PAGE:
In an old post I read recently, Alex said:
"Depending on your frame of reference, who the barbarian is can change dramatically! For instance:
The Romans were considered barbarians by the Greeks.
The Anglo-Saxons were considered barbarians by the Romans.
The Vikings were considered barbarians by the Anglo-Saxons.
The Lapplanders were considered barbarians by the Vikings."
What if the Barbarian class was the most common warrior class in a campaign world (rather than Fighter)? Every campaign culture would have different warriors. Perhaps Fighters would represent those overly focused (from the Barbarian’s perspective) on personal combat, like dungeon crawling “adventurers”, gladiators and certain tournament-obsessed nobles.
Beyond that, the “Barbarian” class could be tweaked slightly to represent non-barbaric, skilled warrior concepts. Samurai, for example. Perhaps Crane Clan Samurai take as much pride in Art(calligraphy) as their swordplay?
What do you think?
And westerners were largely considered barbarians to easterners, southerners to northeners, and vice versa. I’ve grown to like Barbarian less and less as a class as time goes on. I’d rather ‘barbarian’ becoming a synonym for “not from 'round here”.
The previous custom class just posted (Archer) reminded me of how incredibly versatile the Fighting 2, HD 1, Thief 1 build is - there’s a bunch of them on the forum, and I’ve got …3? on plate as offerings in my game.
I’ve kind of already started thinking of that build (in it’s many forms) as the most common fighter type - which pushes the ‘true’ Fighter out to those who have concentrated on being the best combatants (in this case represented by the d8 HD).
The Clegane brothers vs. most other knights, or Ninefingers vs other Northmen, in a broad brush.
So, yes, I think this is an excellent idea, and have already taken steps to implement it
My campaigns draw inspiration from James C. Scott’s “The Art of Not Being Governed: An Anarchist History of Upland Southeast Asia”. Barbarians are communities of hill people, such as Scottish highlanders, Appalachian hillbillies, Afghans, and southeast-asian groups like the Hmong. These people are the descendants of those who, for whatever reason, fled the civilized city-states of grain-producing farmers. They live via animal-husbandry in places that are too difficult for the civilized people and their armies to develop and control. The Barbarian class represents the warriors of the hill peoples, while the Fighter is the warrior of civilization.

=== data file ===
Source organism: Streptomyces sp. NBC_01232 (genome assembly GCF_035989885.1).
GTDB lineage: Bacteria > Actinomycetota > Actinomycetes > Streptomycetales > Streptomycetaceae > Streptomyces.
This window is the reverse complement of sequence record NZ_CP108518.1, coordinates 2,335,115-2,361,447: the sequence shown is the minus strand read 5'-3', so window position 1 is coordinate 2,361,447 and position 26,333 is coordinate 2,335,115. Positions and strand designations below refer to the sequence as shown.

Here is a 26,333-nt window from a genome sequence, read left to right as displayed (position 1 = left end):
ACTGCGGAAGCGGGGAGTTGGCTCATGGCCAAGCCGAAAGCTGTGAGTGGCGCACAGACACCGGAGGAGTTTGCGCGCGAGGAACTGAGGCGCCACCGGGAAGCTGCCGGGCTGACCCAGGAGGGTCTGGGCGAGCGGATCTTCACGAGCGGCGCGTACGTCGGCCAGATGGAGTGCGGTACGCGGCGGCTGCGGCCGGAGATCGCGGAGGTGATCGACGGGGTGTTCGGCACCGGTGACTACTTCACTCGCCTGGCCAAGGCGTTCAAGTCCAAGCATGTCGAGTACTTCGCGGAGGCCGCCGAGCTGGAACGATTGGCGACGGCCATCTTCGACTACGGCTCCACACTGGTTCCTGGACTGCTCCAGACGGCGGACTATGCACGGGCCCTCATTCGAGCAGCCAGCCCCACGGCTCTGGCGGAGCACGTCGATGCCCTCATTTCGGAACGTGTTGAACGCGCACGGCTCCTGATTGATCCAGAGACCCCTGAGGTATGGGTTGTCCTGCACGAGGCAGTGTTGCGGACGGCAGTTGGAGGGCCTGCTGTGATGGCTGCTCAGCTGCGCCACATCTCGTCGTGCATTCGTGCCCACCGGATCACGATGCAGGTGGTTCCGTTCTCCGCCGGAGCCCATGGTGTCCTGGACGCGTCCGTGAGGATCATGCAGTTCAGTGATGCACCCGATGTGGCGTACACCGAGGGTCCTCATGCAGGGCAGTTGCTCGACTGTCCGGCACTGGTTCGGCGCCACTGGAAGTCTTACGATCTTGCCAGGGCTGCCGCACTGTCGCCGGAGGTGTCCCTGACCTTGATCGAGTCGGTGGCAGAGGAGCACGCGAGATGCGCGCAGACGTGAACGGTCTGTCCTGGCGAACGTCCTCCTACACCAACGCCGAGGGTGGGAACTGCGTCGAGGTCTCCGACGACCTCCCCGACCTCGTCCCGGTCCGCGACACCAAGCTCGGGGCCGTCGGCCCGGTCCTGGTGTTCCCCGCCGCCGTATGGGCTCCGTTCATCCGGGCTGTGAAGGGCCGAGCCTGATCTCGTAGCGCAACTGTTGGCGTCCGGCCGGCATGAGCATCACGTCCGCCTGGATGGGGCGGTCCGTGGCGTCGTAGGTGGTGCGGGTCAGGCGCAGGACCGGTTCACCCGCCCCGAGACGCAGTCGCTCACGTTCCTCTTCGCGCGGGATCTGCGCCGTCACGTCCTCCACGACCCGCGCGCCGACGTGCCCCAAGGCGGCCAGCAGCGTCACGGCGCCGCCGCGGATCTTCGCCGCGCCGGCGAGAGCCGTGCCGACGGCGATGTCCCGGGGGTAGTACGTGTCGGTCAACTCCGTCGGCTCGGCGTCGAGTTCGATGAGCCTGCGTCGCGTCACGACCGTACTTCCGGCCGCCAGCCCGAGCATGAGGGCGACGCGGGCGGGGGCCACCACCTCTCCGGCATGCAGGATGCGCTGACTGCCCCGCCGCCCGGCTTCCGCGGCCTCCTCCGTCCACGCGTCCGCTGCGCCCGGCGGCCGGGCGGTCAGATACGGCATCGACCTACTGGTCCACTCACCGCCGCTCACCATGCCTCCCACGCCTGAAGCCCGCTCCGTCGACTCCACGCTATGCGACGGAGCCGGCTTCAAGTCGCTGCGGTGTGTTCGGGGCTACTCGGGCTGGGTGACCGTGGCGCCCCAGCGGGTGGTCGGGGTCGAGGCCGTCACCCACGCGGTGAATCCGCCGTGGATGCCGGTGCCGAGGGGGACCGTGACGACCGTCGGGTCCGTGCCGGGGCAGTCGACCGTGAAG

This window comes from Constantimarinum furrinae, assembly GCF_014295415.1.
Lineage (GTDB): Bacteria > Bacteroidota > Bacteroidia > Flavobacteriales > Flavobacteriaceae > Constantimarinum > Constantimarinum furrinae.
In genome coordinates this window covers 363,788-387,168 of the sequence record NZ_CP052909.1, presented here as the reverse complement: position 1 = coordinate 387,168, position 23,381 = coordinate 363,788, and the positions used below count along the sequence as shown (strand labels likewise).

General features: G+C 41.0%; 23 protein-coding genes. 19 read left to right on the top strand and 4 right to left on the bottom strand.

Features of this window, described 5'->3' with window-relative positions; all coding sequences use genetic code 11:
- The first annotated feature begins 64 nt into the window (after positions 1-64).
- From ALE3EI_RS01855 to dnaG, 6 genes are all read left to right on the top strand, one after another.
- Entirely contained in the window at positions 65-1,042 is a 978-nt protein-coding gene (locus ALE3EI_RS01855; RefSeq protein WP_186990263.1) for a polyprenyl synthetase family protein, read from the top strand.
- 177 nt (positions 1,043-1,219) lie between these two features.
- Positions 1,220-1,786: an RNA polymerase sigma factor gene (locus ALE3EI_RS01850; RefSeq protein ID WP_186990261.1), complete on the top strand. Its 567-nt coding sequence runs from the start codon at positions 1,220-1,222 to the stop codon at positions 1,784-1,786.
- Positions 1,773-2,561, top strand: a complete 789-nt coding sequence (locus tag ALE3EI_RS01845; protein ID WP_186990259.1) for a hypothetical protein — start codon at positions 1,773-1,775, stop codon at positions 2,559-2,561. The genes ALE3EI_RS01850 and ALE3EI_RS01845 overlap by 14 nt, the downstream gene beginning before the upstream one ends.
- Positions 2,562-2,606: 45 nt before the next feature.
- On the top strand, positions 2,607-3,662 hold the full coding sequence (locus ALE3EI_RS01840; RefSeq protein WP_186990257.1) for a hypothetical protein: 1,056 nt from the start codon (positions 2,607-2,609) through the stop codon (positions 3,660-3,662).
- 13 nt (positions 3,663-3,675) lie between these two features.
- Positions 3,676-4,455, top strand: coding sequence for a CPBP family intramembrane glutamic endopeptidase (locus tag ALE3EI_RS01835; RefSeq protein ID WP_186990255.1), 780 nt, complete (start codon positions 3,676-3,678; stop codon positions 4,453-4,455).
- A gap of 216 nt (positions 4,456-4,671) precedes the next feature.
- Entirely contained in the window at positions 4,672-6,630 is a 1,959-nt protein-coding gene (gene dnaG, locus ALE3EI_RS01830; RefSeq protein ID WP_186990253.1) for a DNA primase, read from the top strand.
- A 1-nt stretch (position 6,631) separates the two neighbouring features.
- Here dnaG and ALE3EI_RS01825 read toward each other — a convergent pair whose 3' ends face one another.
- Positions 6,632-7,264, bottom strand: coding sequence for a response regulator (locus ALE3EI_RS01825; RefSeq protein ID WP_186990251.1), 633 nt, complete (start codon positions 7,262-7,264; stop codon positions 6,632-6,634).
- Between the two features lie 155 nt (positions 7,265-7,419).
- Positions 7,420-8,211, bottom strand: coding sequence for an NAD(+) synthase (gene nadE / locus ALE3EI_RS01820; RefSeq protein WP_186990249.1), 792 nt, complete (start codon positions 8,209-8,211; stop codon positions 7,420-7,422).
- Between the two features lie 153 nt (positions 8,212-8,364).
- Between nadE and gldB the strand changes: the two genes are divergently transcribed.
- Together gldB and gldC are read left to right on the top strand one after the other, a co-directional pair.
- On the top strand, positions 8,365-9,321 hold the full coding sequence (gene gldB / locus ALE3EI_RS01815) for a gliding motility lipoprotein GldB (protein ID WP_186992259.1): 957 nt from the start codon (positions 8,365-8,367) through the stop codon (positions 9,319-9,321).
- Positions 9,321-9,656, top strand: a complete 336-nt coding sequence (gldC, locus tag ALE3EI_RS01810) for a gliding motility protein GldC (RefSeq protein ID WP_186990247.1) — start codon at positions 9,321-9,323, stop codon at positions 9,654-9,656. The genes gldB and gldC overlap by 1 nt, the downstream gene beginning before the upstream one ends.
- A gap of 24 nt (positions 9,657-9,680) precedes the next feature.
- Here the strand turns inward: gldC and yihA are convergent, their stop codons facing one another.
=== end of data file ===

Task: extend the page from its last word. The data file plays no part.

In my current campaign, set in the Known World, I’ve been using Barbarians to represent any warriors from societies that don’t have a formal military structure (i.e. tribally organized societies), where any adult might be a warrior. Most of the main Known World nations (e.g. Karameikos, Thyatis, Darokin, etc.) have actual militaries, and hence, have Fighters as the primary class, but a few (e.g. Atruaghin, Ethengar, Soderfjord, etc.) do not, and hence have Barbarians as the primary class.
That’s a splendidly cool notion.
In one of the campaigns I play in, I play a barbarian, and in another (spin-off) campaign one of my BFFs is playing a barbarian who is a cousin to the my barbarian from the first. Basically, we play them as unfamiliar with the local culture and uncomfortable with magic, but we throw people because we don’t play them as “dumb brutes”.
You know what the best part of this idea is? Turn the 3 Thievery skills into “bonus general proficiencies”. Have henchmen default to “Adventuring” plus three other proficiencies - now they can level into this class without suffering skill erosion.
Then say that in order to level up into mage or cleric (or most other classes), the character must literally “unlearn what you have learned”, explaining why basically every NPC levels into this class.